Man outside a liquor store in Oakland, California, 1962
Black musicians still had to fight to perform in venues in non-black neighborhoods, even though the black and white locals of the American Federation of Musicians had merged. North Beach, San Francisco, 1960.
John Coltrane listening to playback at Rudy Van Gelder’s studio for Impulse Records, New York City, 1963
When most people think of photographer Jim Marshall (1936-2010), scenes from rock and roll history come crashing to mind: Jimi Hendrix setting his guitar on fire during the Monterey Pop Festival; Johnny Cash flipping the bird at San Quentin State Prison; Janis Joplin lounging like a vixen in a sparkly mini-dress with a bottle of Southern Comfort in hand; the Charlatans playing the Summer of Love concert in Golden Gate Park.
But Marshall’s roots go deeper than rock: they thread through the history of jazz, in the nightclubs and festivals where he honed his skills as self-taught photographer coming of age in Jim Crow America. A perennial outsider, Marshall championed the underdog, the spaces where the oppressed and exploited transformed their pain and sorrow into beauty and art.
As a man of the streets, Marshall understood the power of the activist to transform the way we see and think. He used the camera as his instrument, to tell the story of the people and the times — not just the headlining names but the regular folks who fought for the cause that we’re still fighting for more than half a century after he made some of his most indelible photographs.
Thelonious Monk and his family in their apartment’s kitchen, New York City, 1963. This photo was shot for a Saturday Evening Post story.
Amelia Davis, Marshall’s longtime assistant and editor of Jim Marshall: Show Me the Picture – Images and Stories from a Photography Legend (Chronicle Books), has put together a stunning tribute to Marshall’s vision of life during the twentieth century. She pairs Marshall’s photographs with incredible essays that take us along for the ride, giving us a powerful portrait of the exquisite genius that is Marshall’s singular legacy.
“It was so very personal. It was meant to accompany the documentary film Show Me the Picture: The Story of Jim Marshall but also be a stand alone book. I wanted it to be intimate and personal to show who Jim Marshall was. Most people know him for the rock and roll photography, and he was so much more than that. He was so compassionate and empathetic but that wasn’t the person everybody saw and I wanted to show that in the book.”
Here Davis shares her insights into Jim Marshall — the man, the myth, and the force of nature.
Can you talk about Jim Marshall and the way his work reflects the intersection of who he was as a person, an artist, and an activist?
“Jim was an immigrant. His parents would always call themselves Assyrian. He was born in Chicago but when he was one or two, they moved to San Francisco. His dad left him and he was brought up by his mom and his aunts. They lived in a district that was the jazz neighborhood. He always felt like an outsider. He looked foreign. He had that chip on his shoulder but because of that he was always representing the underdog and wanted to show them for who they were and give them the dignity he felt they deserved through his photographs.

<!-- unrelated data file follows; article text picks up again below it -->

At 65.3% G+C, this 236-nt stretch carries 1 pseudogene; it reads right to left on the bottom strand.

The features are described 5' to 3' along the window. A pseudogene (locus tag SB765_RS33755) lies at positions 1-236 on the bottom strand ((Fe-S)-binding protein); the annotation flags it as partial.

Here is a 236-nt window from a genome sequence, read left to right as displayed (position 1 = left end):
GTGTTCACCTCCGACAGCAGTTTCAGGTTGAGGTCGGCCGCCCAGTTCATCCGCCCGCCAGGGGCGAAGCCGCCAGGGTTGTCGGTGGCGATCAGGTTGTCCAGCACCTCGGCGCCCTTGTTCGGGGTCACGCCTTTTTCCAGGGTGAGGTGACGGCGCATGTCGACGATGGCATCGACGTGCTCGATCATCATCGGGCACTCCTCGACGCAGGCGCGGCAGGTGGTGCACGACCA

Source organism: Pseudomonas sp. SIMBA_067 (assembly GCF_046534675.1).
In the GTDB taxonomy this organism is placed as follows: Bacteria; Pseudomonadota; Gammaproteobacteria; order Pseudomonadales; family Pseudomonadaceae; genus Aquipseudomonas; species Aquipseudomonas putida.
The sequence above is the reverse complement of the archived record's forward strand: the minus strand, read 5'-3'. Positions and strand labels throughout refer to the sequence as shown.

“Jim was self-taught. He bought his first Leica for $50 down in 1959 and started photographing. Because he didn’t have anyone telling him what to do, he could go into jazz clubs in North Beach. It was dark and he had an all manual camera with a fixed lens and most of the musicians were black so you had a dark environment with black skin and he was able to look at that lighting situation and know exactly what shutter speed and F-stop to put it on and he knew it would come out. He had to know because in the early days he was broke. He would buy bulk film and roll it himself. He couldn’t waste the film. He didn’t have the luxury of being able to click away and hope something came out.
“When the Haight-Asbury counterculture started happening in 1965, he was there to document it from the very beginning up until it ended and went into the 70s. What I found very unique about Jim is that during that period of time, all the other photographers were there for the music so if Jimi Hendrix was doing a free concert in the Panhandle, they would photograph Jimi and when the song was over, they’d put their equipment away and leave. Whereas Jim would keep his camera out and start photographing everything that was happening around it. For him, it was the whole experience, not just the music. He wanted to immerse you in everything that was going on around at that time.
“Even with the peace symbol and Civil Rights. When Him went down to the South, he was in the Newport Jazz Festival to photograph Joan Baez in 63/64. She went down to the South to do trial run marches on Washington and they were trying to sign up Blacks to vote. Jim followed her down there and then captured this incredible early Civil Rights movement that was happening. He seemed to be everywhere that mattered,. He had his camera with him and he was able to document it all.
“I am trying to share with the world who Jim was. You may have thought he was one person but after going through this book you see he was so much more than that. When photographers die, their archives are locked up and put away, and nobody gets to see them again. Jim photographed people and histories that will never happen again, and his work is too important not to share with the public. One of my goals through the books and shows that we do is to show all his work and the pieces of history that he captured because they are so important right now.”
Miles Davis, the Fillmore, San Francisco, 1971
Woman in the audience at “The Greatest Gospel Event in History,” held in Randall’s Island Stadium, New York City, 1963